vrijdag 2 december 2011

CQ WW DX CW 2011

I started Saturday morning at 0015 UTC and stayed on until 0140 UTC, to make 18 QSO's on 80 meters. It was terrible. I felt it for a few days and the next day I could not wake up. I should have gone to sleep before midnight, to start early Saturday morning.

On Saturday the 26th, I went back on the air, as late as 1100 UTC, to find good propagation on 21 MHz. I used the Lowest Possible Power in each QSO, with a power of 18 mW to 800 mW, with stations in Europe and later in North America. (See table 21MHZ 26th).
At first I used 360 mW, but later the S-meter went up and I was very pleased to work N2NT and VO1TA, with a QRPpp power of 80 mW.
I also made a few QSO's on 28 MHz.

When 21 MHz and 28 MHz closed, I went to 14 MHz, to make a few QSO's with 80 mW to 800 mW and then continued on 3.5 MHz. Most of the time, I use the maximum power of 2.7 watts on this band.
On Sunday morning I continued on this band and even made a QSO with KC1XX. The propagation on 7 MHz was bad, so all QSO's with Europe were made with full power. A few years ago it was possible to make QSO's with 100 mW or even less, on this band. After half an hour, I switch to 14 MHz, to work stations from Europe and a few stations from north America. Over time the propagation got better, so I could reduce the power gradually.
Later in the afternoon I shifted the emphasis from the Lowest Possible Power to the highest QSO rate.

On Saturday I had to glue myself to my chair. Many times I walked out of the the shack to go down stairs after a few QSO's. On Sunday I could stay on the air for long periods of time.

QSO's per continent

After making this analysis per continent, I realized that all QSO's to North America, South America and Asia are more then 1000 Miles per Watt QSO's.
A quick count revealled another 70 "1000 MPW"
QSO's in Europe, so I estimate that the total of 1000 MPW QSO's will be around 170.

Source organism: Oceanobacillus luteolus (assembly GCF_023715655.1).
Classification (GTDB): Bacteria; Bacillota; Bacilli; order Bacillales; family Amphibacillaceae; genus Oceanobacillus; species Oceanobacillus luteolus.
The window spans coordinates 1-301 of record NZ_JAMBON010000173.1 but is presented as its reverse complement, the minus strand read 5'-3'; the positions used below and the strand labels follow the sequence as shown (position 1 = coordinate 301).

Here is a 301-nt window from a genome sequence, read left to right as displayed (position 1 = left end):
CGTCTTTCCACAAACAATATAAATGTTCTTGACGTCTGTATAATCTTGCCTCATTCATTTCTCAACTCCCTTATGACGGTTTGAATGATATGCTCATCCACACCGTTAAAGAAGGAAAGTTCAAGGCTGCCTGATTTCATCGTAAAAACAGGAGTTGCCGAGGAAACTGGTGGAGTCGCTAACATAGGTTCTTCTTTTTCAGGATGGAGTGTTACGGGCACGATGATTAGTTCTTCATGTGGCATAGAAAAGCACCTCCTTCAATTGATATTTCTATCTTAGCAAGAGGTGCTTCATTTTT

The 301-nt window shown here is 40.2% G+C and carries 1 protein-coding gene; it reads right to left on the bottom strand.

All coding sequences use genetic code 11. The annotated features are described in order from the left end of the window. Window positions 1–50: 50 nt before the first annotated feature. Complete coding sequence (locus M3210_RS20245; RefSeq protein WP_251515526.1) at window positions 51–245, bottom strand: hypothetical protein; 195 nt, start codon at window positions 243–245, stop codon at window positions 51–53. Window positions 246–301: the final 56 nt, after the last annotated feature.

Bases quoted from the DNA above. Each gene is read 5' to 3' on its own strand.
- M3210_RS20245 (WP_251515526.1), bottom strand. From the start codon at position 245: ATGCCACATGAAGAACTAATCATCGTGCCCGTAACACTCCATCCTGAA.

Since I did not use the lowest possible power in each QSO this number would be lower, if my FT-817 could give 5 watts, instead of the current maximum of 2.7 watts. hi

Other 1000 Miles per Watt hunters
It is great to see, that other Bloggers also have used QRPp in the CQ WW DX CW contest. More FUN with lower power.
Steve MW0BBU hunted for new DXCC entities with just 500 mW. Click here to visit the QRP Pembrokeshire Blog. Steve noted in the Blog that he noticed that despite the low power, his call was copied immediately correct. hi
Mike VE3WDM also used 500 mW with an indoor attic fan dipole. Click here to check out the list of 1000 MPW QSO's, made with 500 mW.
Well done, gentlemen.

3 opmerkingen:

  1. I have QSOed several QRPp stations recently. What is amazing is the number of 1-watt stations I have contacted. An increasing amount.

    Right now I can't go below 5 watts but am expecting a used SW-20 rig to arrive which will get me below my current QRP power.

    Congrats on your contest results.

  2. Hello Richard, When I started as a HAM, I used a homebrew 40 mtr QRPp transceiver with 500 mW and worked many European countries, with an Inverted Vee.
    Recently 15 m and 10 m are giving much better propagation. This is great fun. On these bands you can use a simple wire antenna. I have made many normal and contest QSO's on holiday using wire antenna's of 10m or 20m, together with my very simple homebrew holiday tuner.
    And please remember: Propagation is doing more than any antenna. hi
    Good luck in QRP, 73, Bert

  3. Hello Richard,
    The most simple way to reduce the power of a Rig with a fixed power, is to build an attenuator. I have developed power attenuators for an input power of 500 mW to 5 watts. An attenuator of 10 dB can reduce you power from 5 watts to 500 mW. These attenuators are build with good available carbon resisitors of the E12 series.

    If you build the attenuator with 9 resistors (1.6 W with resistors of 1/4 W), but you use 1/2 W resistors and CW, then the maximum power will be 1.6 x 2 x 2 = 6.4 W
    Pse see: http://a29.veron.nl/pa1b-06.htm#att10